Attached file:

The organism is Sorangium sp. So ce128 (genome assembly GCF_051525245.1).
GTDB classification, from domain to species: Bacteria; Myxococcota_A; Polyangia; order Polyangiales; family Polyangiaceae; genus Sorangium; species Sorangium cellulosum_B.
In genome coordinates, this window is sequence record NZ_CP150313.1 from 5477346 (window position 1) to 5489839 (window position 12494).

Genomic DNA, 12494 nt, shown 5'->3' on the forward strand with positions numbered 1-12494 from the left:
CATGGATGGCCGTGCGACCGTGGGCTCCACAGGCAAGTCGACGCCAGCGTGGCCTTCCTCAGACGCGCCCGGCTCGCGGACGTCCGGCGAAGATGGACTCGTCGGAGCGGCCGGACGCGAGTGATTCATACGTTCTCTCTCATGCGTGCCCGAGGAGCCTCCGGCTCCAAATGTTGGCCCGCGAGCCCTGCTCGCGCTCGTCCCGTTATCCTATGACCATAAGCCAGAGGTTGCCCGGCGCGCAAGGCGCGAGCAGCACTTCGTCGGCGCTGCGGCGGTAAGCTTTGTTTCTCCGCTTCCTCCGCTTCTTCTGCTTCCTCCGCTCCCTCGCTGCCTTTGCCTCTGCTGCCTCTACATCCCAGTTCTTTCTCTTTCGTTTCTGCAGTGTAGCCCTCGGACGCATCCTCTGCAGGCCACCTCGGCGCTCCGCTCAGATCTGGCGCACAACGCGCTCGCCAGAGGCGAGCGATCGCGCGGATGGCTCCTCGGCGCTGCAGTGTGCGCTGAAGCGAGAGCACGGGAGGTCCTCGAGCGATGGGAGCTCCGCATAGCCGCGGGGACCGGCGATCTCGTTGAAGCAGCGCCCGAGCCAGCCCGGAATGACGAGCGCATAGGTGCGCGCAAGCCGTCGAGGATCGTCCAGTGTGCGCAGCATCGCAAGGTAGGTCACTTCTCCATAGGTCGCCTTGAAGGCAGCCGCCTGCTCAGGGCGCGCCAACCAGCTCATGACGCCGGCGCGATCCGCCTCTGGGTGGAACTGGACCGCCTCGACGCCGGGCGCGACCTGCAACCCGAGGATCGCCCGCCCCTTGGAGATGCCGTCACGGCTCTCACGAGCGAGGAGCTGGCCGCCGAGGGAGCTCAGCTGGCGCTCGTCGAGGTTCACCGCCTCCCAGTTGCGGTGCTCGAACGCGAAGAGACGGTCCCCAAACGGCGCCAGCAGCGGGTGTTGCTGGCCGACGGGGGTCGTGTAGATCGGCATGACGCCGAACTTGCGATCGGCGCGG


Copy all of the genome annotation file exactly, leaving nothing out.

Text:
The organism is Sorangium sp. So ce128 (genome assembly GCF_051525245.1).
GTDB classification, from domain to species: Bacteria; Myxococcota_A; Polyangia; order Polyangiales; family Polyangiaceae; genus Sorangium; species Sorangium cellulosum_B.
In genome coordinates, this window is sequence record NZ_CP150313.1 from 5477346 (window position 1) to 5489839 (window position 12494).

Genomic DNA, 12494 nt, shown 5'->3' on the forward strand with positions numbered 1-12494 from the left:
CATGGATGGCCGTGCGACCGTGGGCTCCACAGGCAAGTCGACGCCAGCGTGGCCTTCCTCAGACGCGCCCGGCTCGCGGACGTCCGGCGAAGATGGACTCGTCGGAGCGGCCGGACGCGAGTGATTCATACGTTCTCTCTCATGCGTGCCCGAGGAGCCTCCGGCTCCAAATGTTGGCCCGCGAGCCCTGCTCGCGCTCGTCCCGTTATCCTATGACCATAAGCCAGAGGTTGCCCGGCGCGCAAGGCGCGAGCAGCACTTCGTCGGCGCTGCGGCGGTAAGCTTTGTTTCTCCGCTTCCTCCGCTTCTTCTGCTTCCTCCGCTCCCTCGCTGCCTTTGCCTCTGCTGCCTCTACATCCCAGTTCTTTCTCTTTCGTTTCTGCAGTGTAGCCCTCGGACGCATCCTCTGCAGGCCACCTCGGCGCTCCGCTCAGATCTGGCGCACAACGCGCTCGCCAGAGGCGAGCGATCGCGCGGATGGCTCCTCGGCGCTGCAGTGTGCGCTGAAGCGAGAGCACGGGAGGTCCTCGAGCGATGGGAGCTCCGCATAGCCGCGGGGACCGGCGATCTCGTTGAAGCAGCGCCCGAGCCAGCCCGGAATGACGAGCGCATAGGTGCGCGCAAGCCGTCGAGGATCGTCCAGTGTGCGCAGCATCGCAAGGTAGGTCACTTCTCCATAGGTCGCCTTGAAGGCAGCCGCCTGCTCAGGGCGCGCCAACCAGCTCATGACGCCGGCGCGATCCGCCTCTGGGTGGAACTGGACCGCCTCGACGCCGGGCGCGACCTGCAACCCGAGGATCGCCCGCCCCTTGGAGATGCCGTCACGGCTCTCACGAGCGAGGAGCTGGCCGCCGAGGGAGCTCAGCTGGCGCTCGTCGAGGTTCACCGCCTCCCAGTTGCGGTGCTCGAACGCGAAGAGACGGTCCCCAAACGGCGCCAGCAGCGGGTGTTGCTGGCCGACGGGGGTCGTGTAGATCGGCATGACGCCGAACTTGCGATCGGCGCGG